Theoleptus, Metropolitan of Philadelphia
THEOLEPTUS, METROPOLITAN OF PHILADELPHIA
Byzantine polemicist and spiritual writer; b. c. 1250;d. c. 1326. As opponent of the reunion of Rome and the Byzantine Church of 1274, he organized opposition in Bithynia against Emperor michael viii's policies. He was a recently married deacon when, c. 1275, he left his wife and retired into solitude, probably to Mount Athos, and practiced the Hesychastic spirituality as taught by Nicephorus the Athonite. His writings link Nicephorus's 13th-century Hesychastic renaissance to the Palamite school of the 14th century. After the repudiation of the reunion with Rome, he was appointed archbishop of Philadelphia (1285) and became a central figure in the political and religious issues of the day. He wrote a trenchant treatise against the followers of john xi beccus, and caused the dismissal of the patriarch of Constantinople, gregory ii cyprius, by his attacks on the latter's theory of the splendescent procession of the Holy Spirit through the Son.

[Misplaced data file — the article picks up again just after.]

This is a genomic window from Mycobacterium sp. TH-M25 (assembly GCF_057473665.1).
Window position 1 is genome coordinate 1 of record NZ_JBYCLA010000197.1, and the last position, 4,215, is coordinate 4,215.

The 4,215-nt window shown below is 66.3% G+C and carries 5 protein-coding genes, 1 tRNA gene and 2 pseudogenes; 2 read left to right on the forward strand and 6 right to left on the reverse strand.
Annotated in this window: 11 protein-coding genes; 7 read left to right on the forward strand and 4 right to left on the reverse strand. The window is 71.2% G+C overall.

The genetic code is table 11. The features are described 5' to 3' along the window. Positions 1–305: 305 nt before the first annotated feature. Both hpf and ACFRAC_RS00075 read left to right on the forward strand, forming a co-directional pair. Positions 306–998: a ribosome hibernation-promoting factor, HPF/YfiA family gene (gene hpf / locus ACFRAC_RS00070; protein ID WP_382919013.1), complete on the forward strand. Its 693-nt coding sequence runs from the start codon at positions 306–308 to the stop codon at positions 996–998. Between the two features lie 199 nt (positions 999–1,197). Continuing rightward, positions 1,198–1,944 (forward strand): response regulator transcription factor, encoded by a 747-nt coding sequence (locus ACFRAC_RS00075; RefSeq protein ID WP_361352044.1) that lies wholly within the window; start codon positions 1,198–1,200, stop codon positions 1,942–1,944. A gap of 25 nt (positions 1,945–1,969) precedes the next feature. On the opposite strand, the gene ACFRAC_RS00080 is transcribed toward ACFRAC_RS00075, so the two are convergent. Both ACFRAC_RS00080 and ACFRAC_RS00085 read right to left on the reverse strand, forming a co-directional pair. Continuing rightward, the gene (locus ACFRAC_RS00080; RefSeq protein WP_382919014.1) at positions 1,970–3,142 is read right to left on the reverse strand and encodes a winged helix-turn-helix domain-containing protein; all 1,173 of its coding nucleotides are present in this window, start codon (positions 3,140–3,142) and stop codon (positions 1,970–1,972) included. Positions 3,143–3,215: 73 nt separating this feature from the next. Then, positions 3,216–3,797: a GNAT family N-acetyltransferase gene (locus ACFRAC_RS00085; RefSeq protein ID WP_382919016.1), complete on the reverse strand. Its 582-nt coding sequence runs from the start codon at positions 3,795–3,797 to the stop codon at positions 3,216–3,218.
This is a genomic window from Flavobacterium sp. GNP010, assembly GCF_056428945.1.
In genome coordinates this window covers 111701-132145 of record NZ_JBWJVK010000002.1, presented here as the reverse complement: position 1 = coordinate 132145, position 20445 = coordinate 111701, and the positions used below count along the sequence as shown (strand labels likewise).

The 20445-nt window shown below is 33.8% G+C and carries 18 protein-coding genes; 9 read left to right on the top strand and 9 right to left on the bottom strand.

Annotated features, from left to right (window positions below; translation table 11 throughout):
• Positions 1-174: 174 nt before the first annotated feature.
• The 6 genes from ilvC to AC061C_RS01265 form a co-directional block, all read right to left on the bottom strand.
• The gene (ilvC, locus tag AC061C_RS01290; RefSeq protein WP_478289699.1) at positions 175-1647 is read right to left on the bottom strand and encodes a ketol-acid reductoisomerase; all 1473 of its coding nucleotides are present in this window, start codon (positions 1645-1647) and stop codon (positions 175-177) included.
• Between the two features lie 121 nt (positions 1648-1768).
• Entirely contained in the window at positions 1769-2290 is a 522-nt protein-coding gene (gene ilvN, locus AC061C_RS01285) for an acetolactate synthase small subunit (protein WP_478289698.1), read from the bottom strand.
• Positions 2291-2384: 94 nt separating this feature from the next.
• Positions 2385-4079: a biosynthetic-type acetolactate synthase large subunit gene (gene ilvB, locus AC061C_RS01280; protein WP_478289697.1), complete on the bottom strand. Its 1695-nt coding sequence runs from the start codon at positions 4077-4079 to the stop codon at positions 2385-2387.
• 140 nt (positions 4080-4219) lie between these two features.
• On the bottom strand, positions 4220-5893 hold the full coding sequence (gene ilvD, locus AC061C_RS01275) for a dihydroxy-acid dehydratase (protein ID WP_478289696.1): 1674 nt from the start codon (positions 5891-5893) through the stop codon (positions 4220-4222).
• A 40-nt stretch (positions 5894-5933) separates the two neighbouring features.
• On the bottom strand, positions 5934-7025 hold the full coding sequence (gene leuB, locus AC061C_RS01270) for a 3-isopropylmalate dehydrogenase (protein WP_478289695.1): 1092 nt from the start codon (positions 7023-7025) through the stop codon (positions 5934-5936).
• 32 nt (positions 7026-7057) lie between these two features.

Most of his works remain unedited, but in those works available, he shows himself as a safe spiritual guide wedded to the methods of hesychasm, rather than an original or technical theologian.
Bibliography: j. gouillard, Dictionnaire de théologie catholique, ed. a. vacant et al. (Paris 1903–50) 15.1:339–341, with list of works. s. salaville, "Théolepte de Philadelphie," Mélanges Joseph de Ghellinck, 2 v. (Gembloux 1951) 2:877–887. a. ehrhard in k. krumbacher, Geschichte der byzantinischen Literatur (Munich 1897) 99. h. g. beck, Kirche und theologische Literatur im byzantinischen Reich (Munich 1959) 693–694.
[g. a. maloney]
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